What Would Happen If The AFM-EPF Fails?

Pensions offer what may be the ideal source of retirement income. I have written a number of times about the critical status of the American Federation of Musicians Employer Pension Fund (AFM-EPF), a multiemployer pension plan which covers 50,000 professional musicians in America. Given that the Actuaries do not believe that their rehabilitation plan will enable the plan to emerge from critical status, you may wonder: What would happen to your pension if the plan were to terminate or fail?

The AFM-EPF is covered by the Pension Benefit Guaranty Corporation, a federal agency that was chartered to protect pension plan participants. The PBGC is funded through required employer contributions and receives no tax dollars.

Even though the pension plan is insured, there are limits on the amount of coverage available to individuals through the PBGC. If a plan terminates and you are vested, but not yet retired and receiving benefits, you would be covered only for your currently vested benefits and would not receive any further credit for future work. This is important: The PBGC will only cover vested benefits and a plan termination will halt the accrual of future benefits.

If you are retired and already receiving benefits, the PBGC has limits on the monthly benefit they would cover. If a plan terminates and is taken over by the PBGC, you could see your monthly benefit drop by a significant amount. The PBGC provides different levels of coverage for single-employer plans and multiemployer plans. All the information below relates to multiemployer plans, such as the AFM-EPF.

(If you are also a participant in a single-employer plan, you can find information on PBGC coverage here: PBGC Monthly Maximum Tables.)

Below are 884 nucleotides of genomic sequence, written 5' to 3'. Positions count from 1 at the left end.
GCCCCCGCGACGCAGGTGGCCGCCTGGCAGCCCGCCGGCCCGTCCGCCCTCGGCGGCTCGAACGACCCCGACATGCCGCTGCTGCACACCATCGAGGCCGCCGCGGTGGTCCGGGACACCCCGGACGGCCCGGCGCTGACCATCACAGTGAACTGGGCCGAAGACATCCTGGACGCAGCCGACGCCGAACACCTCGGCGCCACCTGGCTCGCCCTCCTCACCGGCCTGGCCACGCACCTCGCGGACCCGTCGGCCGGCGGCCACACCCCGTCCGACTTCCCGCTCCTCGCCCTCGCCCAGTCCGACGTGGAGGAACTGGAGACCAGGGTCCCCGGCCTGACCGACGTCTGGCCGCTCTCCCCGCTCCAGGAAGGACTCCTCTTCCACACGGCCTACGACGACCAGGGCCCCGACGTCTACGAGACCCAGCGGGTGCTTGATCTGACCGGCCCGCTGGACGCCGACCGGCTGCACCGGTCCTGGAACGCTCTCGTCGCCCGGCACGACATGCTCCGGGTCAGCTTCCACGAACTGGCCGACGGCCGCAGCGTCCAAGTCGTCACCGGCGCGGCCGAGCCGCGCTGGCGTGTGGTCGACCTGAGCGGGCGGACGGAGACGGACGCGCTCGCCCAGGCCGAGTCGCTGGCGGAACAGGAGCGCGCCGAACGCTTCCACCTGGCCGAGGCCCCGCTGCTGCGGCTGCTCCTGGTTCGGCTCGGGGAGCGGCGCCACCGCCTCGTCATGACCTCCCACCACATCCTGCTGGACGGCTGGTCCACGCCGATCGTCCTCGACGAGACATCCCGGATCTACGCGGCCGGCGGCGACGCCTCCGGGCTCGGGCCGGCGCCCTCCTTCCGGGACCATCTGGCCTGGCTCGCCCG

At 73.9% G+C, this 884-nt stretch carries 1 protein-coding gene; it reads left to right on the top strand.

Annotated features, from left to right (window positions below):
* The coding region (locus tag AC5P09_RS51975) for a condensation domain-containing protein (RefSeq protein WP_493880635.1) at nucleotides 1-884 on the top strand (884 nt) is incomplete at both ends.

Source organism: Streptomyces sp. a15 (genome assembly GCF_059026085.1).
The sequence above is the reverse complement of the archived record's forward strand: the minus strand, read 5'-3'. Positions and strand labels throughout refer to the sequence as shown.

For participants the AFP-EPF, your maximum coverage under the PBGC is based on your years of service. If your pension benefit is above the monthly guaranty amount, and the plan were to fail, your benefit would be reduced to the PBGC maximum. Here’s how the PBGC calculates their coverage:

PBGC formula for Multiemployer Plans
100% of the first $11 of monthly benefits,
Plus 75% of the next $33 of monthly benefits,
Times the number of years of service.

The maximum monthly benefit under the PBGC then is $35.75 times the number of credited years of service. For example, if you were a participant for 30 years, your maximum benefit would be $1072.50 a month, or $12,870 a year. And in order to get $35.75 from the PBGC, you’d have to be receiving at least $44 from the pension. In other words, to get the PBGC benefit of $12,870 a year, your pension benefit amount would need to be at least $15,840.

Please note that this example is based on 30 years of service; if you had more or less than 30 years of service, your benefits under the PBGC could be higher or lower. The amounts for Multiemployer plans are not indexed for inflation and do not receive Cost of Living Adjustments. There is no plan to increase these amounts. Link: Multiemployer Benefit Guarantees.

Musicians need to have multiple legs on their retirement plan: pension, Social Security, investment accounts including IRAs, and other sources of income. If you try to have a plan that rests entirely on one leg, you are potentially asking for trouble. The trustees of the AFM-EPF are looking to forestall possible insolvency, but the plan actuaries do not calculate that the plan will ever recover to a fully funded status. In your planning, please consider not only the benefit offered by the EPF, but also make sure you understand and calculate what your benefit would be if the plan were to terminate and be taken over by the PBGC.





2 responses to “What Would Happen If The AFM-EPF Fails?”

  1. Clay Ruede Avatar
    Clay Ruede

    Given the number of multiemployer plans at risk (more than is ours), it is quite possible that the PBGC will run out of money. All the more reason for the Trustees (and beneficiaries) to act now to address these problems.

  2. […] Once a plan is in the Critical And Declining category, the plan administrators are allowed (but not required) to reduce current and future benefits in order to try to save the plan or increase the amount of time that assets will last. They can reduce benefits to no lower than 110% of the Federally guaranteed minimum under the Pension Benefits Guarantee Corporation (PBGC) rules. Please read my previous article on how to calculate the PBGC guarantees. […]